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barred from the Bible, banished from the house of God, and cut off from the consolation of prayer, he is a vagabond going to and fro on the earth, seeking rest, but finding none.
I wish, Richard, that I could speak more kindly to you. I wish that I could do you a service; but how may this be? I can rebuke you, I can pity you, I can pray for you; but I cannot comfort you. While you pursue your drunken course, you will only go on from bad to worse; you are hastening to a dreadful precipice, a gulf of unfathomable misery.
It may be, Richard, that sometimes you take up a book and read, though it be to your own condemnation. I will therefore leave you a tract, “What do you get by Gin-drinking ?” and may He who, at the eleventh hour, spoke peace to the dying thief upon the cross, reprove your backslidings, hcal your diseases, forgive your sins, and bestow upon you the riches of his mercy. No power, but the power of God, can reclaim you; no grace, but the grace of the Redeemer, can save you; but as the mercy of God endureth for ever, he may yet snatch you as a brand from the burning; he may yet make a saint of the sinner, renewing you by the power of his Holy Spirit, and preparing you by sanctified affliction for his glory.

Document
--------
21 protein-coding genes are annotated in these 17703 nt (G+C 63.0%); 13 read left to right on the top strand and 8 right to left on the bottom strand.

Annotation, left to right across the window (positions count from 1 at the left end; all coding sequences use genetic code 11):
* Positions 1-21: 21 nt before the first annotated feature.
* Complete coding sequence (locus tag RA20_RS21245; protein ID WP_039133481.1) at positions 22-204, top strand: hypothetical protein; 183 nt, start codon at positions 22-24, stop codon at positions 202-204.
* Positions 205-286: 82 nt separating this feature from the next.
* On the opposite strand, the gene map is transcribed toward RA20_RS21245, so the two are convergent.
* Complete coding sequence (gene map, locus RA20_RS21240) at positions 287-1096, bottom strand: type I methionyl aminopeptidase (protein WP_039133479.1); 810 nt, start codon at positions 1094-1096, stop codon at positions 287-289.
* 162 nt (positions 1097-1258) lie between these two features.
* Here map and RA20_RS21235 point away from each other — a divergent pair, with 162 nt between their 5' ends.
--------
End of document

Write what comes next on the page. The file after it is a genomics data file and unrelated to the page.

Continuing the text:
CALL ON A SUNDAY SCHOLAR. Now, Alfred, if you will reach me the reward book that was given you yesterday, I will put your name in it, according to my promise. You can find me a pen and ink, I dare say. Mind and do not shake the table. Your pen is not the best in the world, but yet I have inanaged the matter pretty well, and that flourish at the bottom makes it look very smart. Let it be kept clean, and get all the good out of it that you can: it is a capital plan to make the best of everything.
A schoolboy once told a Christian parent that he had obtained two prizes at school for his attainments; “and now,” said he exultingly, “I have only one prize more to get, and then I shall be satisfied.” “You are wrong there, Edward,” replied his father; " for there will then remain another prize to obtain of greater value than all the others put together, and you must not rest satisfied until you have got that— the prize of the high calling of God in Christ Jesus,'” Phil. iii. 14.
Now I hope, Alfred, that as you have been a busy bee at school, you will gather honey from this anecdote. Reward books are excellent things in their places; but if you had all that have ever been printed in the world, they would
do you but little good, unless you could look forward to “the reward of the inheritance" in heaven, promised to all the followers of Jesus Christ. To this, then, let your heart be di. rected.
Press boldly on, though all rewards are given,
CALL ON A CHARITABLE NEIGHBOUR. Mrs. Rollins, you will excuse my calling in upon you, to put you on your guard against two or three persons to whom you exercise great kindness. You take them to be in real want; but if they are in want, it is not so much on account of their poverty as their waste and intemperance.